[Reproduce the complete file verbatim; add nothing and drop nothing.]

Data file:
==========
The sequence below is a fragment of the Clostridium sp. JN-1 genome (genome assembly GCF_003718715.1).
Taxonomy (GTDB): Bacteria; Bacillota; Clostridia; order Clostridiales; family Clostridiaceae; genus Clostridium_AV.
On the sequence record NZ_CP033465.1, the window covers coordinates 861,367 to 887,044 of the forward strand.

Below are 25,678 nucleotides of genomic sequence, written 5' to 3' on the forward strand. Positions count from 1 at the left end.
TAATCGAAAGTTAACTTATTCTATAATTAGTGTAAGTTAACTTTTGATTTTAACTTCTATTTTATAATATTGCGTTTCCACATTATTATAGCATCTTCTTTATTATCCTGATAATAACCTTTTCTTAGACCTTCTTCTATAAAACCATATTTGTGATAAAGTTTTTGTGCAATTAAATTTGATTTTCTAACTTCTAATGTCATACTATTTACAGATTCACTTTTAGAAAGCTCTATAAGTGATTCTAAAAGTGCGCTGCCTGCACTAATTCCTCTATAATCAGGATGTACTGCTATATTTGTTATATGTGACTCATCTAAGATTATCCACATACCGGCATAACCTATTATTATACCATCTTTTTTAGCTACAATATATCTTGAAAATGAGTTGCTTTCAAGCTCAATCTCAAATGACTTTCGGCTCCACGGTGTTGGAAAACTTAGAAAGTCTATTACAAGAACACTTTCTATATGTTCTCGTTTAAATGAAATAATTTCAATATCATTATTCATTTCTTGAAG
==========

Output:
The sequence below is a fragment of the Clostridium sp. JN-1 genome (genome assembly GCF_003718715.1).
Taxonomy (GTDB): Bacteria; Bacillota; Clostridia; order Clostridiales; family Clostridiaceae; genus Clostridium_AV.
On the sequence record NZ_CP033465.1, the window covers coordinates 861,367 to 887,044 of the forward strand.

Below are 25,678 nucleotides of genomic sequence, written 5' to 3' on the forward strand. Positions count from 1 at the left end.
TAATCGAAAGTTAACTTATTCTATAATTAGTGTAAGTTAACTTTTGATTTTAACTTCTATTTTATAATATTGCGTTTCCACATTATTATAGCATCTTCTTTATTATCCTGATAATAACCTTTTCTTAGACCTTCTTCTATAAAACCATATTTGTGATAAAGTTTTTGTGCAATTAAATTTGATTTTCTAACTTCTAATGTCATACTATTTACAGATTCACTTTTAGAAAGCTCTATAAGTGATTCTAAAAGTGCGCTGCCTGCACTAATTCCTCTATAATCAGGATGTACTGCTATATTTGTTATATGTGACTCATCTAAGATTATCCACATACCGGCATAACCTATTATTATACCATCTTTTTTAGCTACAATATATCTTGAAAATGAGTTGCTTTCAAGCTCAATCTCAAATGACTTTCGGCTCCACGGTGTTGGAAAACTTAGAAAGTCTATTACAAGAACACTTTCTATATGTTCTCGTTTAAATGAAATAATTTCAATATCATTATTCATTTCTTGAAG